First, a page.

father for an hour or two, I was so wrought upon, that I offered to quit my claim upon Fanny, to renounce her society, and to leave her still in the bosom of her family. But this proposal was on no side received with assent. The clergyman declared that to part man and wife was a sin he durst not commit. She was mine, and to me he commended her, hoping I would never forget my marriage vow. Fanny threw herself on my neck before all the family, and affirmed that she would never desert me willingly. I then promised that as soon as I reached Canada again I would settle there with the little money I was to receive as Fanny's marriage portion, and after that only make short voyages upon the Canadian waters. With this understanding my wife and I left England.”
“ But father,” said Jane, with something of surprise in her looks and tones, “ I always supposed you had parents in Canada when my mother came out with you from Britain. All you have told us of your carly life is very new to me.”
“ I have had peculiar reasons, Jenny,” said the Pirate, with an unconscious sigh of mental pain, keeping you in the dark upon many points—some of them I shall presently confess, as I am at my confessions. Your mother knew the truth of my birth and breeding, and she did not expect, what she did not receive, the kindness of any friends of mine when she reached the end of her voyage.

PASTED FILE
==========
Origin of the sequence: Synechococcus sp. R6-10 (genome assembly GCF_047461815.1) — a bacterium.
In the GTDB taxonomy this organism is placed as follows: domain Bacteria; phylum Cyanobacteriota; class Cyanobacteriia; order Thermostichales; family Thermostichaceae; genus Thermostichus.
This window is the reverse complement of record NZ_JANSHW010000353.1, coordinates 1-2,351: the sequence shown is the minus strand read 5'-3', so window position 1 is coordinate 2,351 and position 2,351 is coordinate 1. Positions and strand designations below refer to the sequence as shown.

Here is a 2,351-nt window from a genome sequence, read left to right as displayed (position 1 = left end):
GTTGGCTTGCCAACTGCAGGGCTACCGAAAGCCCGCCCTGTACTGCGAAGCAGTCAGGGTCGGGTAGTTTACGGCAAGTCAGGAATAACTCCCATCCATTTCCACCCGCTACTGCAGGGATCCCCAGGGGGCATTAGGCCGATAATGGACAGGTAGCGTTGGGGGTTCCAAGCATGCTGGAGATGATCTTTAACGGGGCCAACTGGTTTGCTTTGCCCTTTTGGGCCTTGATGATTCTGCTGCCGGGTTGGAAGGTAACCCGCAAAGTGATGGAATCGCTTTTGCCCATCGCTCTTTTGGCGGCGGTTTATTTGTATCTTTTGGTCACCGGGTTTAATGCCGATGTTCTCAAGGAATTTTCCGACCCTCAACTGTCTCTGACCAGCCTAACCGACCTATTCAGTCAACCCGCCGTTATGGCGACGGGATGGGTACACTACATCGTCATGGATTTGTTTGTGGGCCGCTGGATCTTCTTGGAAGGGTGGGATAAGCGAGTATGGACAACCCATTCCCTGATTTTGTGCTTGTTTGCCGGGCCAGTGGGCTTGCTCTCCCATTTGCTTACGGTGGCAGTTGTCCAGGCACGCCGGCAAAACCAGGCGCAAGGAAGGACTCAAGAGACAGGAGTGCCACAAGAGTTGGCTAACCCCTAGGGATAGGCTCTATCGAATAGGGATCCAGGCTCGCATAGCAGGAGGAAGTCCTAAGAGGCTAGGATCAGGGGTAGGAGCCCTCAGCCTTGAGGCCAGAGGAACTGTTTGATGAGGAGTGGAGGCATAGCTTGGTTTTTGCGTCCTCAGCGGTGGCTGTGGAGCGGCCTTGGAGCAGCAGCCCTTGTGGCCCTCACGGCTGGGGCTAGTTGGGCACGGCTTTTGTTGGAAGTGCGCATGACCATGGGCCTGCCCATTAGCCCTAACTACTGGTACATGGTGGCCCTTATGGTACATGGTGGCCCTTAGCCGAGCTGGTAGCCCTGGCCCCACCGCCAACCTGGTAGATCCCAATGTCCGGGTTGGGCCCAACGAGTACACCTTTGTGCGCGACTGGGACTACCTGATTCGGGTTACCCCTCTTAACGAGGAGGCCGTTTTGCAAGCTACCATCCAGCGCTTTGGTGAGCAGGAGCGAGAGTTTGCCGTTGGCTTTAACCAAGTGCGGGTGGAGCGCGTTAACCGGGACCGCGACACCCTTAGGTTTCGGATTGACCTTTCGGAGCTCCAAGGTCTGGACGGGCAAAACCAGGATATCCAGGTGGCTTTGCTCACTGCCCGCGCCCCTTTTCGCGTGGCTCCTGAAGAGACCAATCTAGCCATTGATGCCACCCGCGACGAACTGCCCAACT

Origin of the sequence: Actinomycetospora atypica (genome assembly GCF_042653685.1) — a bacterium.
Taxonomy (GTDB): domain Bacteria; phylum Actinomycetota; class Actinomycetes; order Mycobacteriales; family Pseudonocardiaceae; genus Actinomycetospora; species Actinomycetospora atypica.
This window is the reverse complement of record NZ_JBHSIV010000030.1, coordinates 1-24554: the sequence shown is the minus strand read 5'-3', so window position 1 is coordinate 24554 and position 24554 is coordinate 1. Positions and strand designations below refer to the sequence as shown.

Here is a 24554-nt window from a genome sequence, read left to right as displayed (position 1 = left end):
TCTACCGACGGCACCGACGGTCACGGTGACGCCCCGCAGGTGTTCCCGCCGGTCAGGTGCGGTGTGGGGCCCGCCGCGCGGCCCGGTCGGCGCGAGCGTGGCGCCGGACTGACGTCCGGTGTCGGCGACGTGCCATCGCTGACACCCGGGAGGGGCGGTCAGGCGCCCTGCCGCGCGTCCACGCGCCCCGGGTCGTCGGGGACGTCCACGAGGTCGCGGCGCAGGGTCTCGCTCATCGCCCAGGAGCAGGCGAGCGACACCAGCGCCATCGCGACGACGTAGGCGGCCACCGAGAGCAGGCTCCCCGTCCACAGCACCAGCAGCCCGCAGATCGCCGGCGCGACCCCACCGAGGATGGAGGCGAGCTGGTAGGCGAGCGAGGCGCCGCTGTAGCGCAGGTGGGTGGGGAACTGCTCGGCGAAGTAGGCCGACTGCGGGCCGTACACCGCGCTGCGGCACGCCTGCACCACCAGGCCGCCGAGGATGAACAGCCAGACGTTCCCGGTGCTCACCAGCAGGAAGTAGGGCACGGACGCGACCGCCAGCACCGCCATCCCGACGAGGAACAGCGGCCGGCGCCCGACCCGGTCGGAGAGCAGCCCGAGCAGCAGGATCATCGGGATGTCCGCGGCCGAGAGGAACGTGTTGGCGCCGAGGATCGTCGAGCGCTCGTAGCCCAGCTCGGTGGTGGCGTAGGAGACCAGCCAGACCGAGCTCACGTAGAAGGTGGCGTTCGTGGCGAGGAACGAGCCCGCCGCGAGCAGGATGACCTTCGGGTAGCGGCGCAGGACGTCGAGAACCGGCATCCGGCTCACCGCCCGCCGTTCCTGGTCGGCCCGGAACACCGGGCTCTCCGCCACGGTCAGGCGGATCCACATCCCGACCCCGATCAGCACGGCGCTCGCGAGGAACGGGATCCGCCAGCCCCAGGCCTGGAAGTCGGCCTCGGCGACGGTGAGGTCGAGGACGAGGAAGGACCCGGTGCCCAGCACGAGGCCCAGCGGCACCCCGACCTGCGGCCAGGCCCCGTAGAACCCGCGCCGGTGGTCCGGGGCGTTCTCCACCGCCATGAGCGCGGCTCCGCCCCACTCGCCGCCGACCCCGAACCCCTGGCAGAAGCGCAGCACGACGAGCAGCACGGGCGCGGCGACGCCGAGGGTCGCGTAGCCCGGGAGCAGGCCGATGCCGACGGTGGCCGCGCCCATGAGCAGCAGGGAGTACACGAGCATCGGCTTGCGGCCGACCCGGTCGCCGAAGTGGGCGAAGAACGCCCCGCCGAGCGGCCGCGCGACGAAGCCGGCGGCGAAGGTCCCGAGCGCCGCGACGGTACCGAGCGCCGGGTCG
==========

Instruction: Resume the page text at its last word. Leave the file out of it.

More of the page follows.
“ Our married life,” he continued, " was not happy. To trace step by step the progress of our unhappiness would be too much for me at present, but I will plainly tell you the real sources whence it proceeded as it appears to me. If Fanny had been of a more adventurous,
spirited, ambitious character, I should have been happier with her ; 1 should not have loved her so tenderly as I did, but I should have been happier with her. This was the principal fountain of our infelicity I feel persuaded, and others sprang out of and with it. She regretted her separation from her relatives too much, and too much lamented the single act of filial disobedience which she had committed. She too little entered into my schemes of enterprise—too little cared for my worldly advancement. She was too anxious for quiet and retirement-and, to speak the truth, too much loved virtue and religion.